The second pole on the keyswitch allows the microcontroller to detect the position of the keyswitch, by applying ground to a microcontroller input pin depending on the keyswitch position.
The keyswitch is a black, low-profile, DPDT (double pole, double throw), solder-lug switchlock from C&K Components (P201133WM03NQ2). It costs $6 from DigiKey (part #CKC8034). That’s fairly inexpensive for a switch with a key (search for “keylock” on DigiKey for comparison). You might be able to salvage a keyswitch from an older computer, but it may not have the number of poles that you want.
The C&K Components switch has the following advantages:
The C&K Components switch has some minor issues:
6. A 330 µF capacitor. The battery will supply a lot of current to the igniter, which will cause the battery voltage to drop considerably. To prevent the microcontroller from resetting during this period, it is important to have plenty of capacitance to maintain the regulated voltage level.
Regardless of how long the user holds down the button, the microcontroller only supplies power to the igniter for 200 milliseconds (0.2 seconds). This reduces the opportunity for the battery, relay, connectors, or other circuitry from being damaged by a long-term short circuit.
The launch controller uses a L4931CZ50-AP low-dropout 5V voltage regulator. It can output 250 mA @ 5 V with input voltages from 20 V to 5.8 V. The circuit won’t draw on the capacitor as long as the battery can supply 250 mA @ 5.8 V when it is also supplying power to light the igniter.
In the event that the microcontroller resets, the relay coil will automatically disengage because the microcontroller defaults its pins to inputs at startup. The microcontroller examines the state of the switches at startup, and will flash an error if it isn’t in the safe state. Therefore, I know that the circuit doesn’t reset with the battery I’ve chosen, because the microcontroller shows a success light after launch.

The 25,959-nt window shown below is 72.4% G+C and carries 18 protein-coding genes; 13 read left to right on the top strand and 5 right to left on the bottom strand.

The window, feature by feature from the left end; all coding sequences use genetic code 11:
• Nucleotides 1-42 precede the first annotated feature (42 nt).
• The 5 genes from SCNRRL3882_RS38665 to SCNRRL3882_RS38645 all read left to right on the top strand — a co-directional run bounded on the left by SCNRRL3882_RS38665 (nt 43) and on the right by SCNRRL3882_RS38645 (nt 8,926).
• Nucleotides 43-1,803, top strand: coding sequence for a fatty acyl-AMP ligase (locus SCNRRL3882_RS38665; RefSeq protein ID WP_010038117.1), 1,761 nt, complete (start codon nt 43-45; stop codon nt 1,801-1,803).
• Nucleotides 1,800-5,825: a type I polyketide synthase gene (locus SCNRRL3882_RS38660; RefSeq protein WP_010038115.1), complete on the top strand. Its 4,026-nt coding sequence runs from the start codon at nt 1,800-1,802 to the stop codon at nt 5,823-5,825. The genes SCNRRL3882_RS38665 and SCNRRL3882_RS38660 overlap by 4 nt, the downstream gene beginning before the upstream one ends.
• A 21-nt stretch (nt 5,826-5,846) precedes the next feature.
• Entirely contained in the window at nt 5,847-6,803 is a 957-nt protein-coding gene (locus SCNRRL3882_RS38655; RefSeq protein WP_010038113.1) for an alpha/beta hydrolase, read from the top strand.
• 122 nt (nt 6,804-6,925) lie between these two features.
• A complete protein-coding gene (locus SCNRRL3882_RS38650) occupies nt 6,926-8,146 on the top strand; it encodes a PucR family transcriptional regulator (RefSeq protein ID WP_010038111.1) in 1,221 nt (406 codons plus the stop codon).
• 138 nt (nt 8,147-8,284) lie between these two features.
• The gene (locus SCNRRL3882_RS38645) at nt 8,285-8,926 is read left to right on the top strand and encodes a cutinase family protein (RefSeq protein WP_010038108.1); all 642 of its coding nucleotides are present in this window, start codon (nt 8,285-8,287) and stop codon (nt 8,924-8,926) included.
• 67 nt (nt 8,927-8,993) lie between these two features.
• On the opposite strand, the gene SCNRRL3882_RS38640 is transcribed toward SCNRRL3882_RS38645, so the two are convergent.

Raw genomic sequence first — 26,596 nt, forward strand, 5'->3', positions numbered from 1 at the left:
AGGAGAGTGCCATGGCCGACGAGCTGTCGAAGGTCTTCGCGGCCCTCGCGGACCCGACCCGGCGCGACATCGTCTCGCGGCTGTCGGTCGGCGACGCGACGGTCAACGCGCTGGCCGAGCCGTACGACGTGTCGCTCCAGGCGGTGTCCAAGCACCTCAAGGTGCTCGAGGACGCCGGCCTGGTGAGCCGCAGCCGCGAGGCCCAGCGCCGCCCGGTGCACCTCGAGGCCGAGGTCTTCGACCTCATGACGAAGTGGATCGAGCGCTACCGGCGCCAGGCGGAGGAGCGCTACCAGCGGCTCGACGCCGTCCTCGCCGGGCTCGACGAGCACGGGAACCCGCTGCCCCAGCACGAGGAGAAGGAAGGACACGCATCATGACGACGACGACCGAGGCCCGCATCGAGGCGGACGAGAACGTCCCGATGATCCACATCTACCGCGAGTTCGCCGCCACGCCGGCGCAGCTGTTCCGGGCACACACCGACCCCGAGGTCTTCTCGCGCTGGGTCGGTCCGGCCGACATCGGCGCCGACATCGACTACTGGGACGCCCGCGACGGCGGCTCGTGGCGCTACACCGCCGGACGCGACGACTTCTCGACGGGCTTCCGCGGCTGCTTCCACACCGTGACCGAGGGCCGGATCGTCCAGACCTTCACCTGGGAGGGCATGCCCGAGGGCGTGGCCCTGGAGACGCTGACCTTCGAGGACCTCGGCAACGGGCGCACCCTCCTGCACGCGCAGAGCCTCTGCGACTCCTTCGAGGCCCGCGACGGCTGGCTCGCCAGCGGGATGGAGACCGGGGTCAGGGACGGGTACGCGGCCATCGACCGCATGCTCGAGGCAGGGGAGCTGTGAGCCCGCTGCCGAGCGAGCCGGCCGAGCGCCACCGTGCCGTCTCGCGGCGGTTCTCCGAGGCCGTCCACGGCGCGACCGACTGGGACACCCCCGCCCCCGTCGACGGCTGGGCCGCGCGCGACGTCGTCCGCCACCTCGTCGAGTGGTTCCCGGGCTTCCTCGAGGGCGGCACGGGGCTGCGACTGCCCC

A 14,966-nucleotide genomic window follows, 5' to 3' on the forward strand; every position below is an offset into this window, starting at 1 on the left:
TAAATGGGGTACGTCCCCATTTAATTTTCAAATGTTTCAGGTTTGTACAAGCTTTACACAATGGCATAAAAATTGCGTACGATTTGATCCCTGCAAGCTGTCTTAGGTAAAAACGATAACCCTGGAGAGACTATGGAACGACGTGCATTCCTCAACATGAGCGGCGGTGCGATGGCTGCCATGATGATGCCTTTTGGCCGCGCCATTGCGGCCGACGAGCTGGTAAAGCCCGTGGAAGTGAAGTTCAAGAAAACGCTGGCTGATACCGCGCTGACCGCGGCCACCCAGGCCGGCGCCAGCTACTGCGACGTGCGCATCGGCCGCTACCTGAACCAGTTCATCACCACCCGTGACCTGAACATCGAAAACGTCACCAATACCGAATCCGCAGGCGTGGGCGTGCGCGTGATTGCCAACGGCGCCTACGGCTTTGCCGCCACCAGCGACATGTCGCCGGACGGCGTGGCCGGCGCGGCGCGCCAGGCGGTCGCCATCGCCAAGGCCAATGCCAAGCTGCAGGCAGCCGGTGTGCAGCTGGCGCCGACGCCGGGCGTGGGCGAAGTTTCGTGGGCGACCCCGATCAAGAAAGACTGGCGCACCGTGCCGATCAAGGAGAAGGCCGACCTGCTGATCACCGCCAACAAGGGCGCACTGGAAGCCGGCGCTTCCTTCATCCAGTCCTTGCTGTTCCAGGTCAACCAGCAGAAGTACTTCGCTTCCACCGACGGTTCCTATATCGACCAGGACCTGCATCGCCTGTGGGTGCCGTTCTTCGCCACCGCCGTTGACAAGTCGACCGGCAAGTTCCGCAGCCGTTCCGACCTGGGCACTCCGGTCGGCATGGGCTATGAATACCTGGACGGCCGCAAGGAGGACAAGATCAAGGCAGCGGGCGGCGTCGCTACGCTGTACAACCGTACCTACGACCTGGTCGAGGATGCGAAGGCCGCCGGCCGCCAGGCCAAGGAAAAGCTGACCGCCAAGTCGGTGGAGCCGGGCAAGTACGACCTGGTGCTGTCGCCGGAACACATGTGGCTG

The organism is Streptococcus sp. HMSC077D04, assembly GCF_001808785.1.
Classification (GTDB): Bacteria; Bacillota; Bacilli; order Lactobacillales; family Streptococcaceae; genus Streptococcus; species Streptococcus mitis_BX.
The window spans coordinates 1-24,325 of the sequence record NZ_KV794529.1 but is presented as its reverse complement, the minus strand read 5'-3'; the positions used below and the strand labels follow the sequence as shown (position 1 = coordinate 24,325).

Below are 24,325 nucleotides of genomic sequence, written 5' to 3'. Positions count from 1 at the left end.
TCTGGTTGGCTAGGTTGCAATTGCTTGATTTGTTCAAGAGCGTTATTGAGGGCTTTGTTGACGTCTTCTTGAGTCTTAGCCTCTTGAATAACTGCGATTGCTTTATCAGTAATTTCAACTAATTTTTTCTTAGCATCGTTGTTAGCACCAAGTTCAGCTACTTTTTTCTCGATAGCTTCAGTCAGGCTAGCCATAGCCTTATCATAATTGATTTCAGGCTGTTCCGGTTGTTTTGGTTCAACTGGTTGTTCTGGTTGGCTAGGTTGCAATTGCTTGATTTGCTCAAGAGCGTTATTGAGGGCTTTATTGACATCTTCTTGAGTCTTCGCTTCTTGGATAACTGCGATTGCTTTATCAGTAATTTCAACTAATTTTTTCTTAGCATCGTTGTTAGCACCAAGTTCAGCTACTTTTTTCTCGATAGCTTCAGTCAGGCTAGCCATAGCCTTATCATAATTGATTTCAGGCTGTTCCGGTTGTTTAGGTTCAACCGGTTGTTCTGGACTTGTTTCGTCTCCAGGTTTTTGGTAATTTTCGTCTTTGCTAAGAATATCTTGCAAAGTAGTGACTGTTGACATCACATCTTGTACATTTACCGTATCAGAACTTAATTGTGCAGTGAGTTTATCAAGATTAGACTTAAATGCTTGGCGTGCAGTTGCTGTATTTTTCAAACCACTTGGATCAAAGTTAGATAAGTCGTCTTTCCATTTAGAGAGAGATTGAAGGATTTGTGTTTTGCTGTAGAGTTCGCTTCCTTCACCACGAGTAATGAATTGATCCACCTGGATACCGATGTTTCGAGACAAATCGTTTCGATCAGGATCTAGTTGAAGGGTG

In this case, I’m using the MOSFET driver as a level shifter to provide 12 V outputs to the LEDs built into the launch button and arming pilot switch. Although those switches contain ordinary LEDs, they are wired in series with each other or a resistor that only displays brightly enough at 12 V. Two microcontroller output pins provide either 0 V or 5 V to each of the 4427 inputs, which then output 0 V or 12 V to the switch LEDs.
8. Bipolar 2N2222 transistor drives a Star Micronics HMB-12 (EIAJ:MB-RPD-C16-22) magnetic buzzer. It produces 94 dB with 23 mA of current at 12 V. It probably could be driven directly by the microcontroller, but I didn’t know what type of buzzer I wanted to use when I first designed the circuit.
The buzzer alerts the user (and those around them) every second of the five second countdown (the user can continue to count to 10 if desired). Thus, if someone quietly initiates a launch, the launch controller will alert everyone.
9. Vishay high-speed dual-channel optocoupler VO2631. This allows for remote operation of the launch controller without the possibility of electrical issues.
An optocoupler is just an infrared light emitting diode across from an infrared sensor diode in an electrically insulating package. The sender turns on and off the light-emitting diode without needing any electrical connections to the rest of the receiver circuit. As such, if the sender is at different voltage levels, or has some sort of spike or critical failure, it doesn’t mess up the receiving circuit.
The advantage to being able to remotely control a launch is that the battery can be near to the launch pad. Usually, the launch controller and battery are at least 15 feet away from the igniter, leading to power losses in the long cables.
If the launch controller receives a very specific sequence of blinking-light bits, with appropriate time delays in between, then the launch controller powers the igniter. Any error in sequence would require the sending circuit to start over. This would make it extremely unlikely (impossible) for random bits to cause a launch. Furthermore, the launch key would still need to be in the correct position, and the launch controller would still buzz a five second countdown.
Next we'll examine the battery, banana jacks, and cable...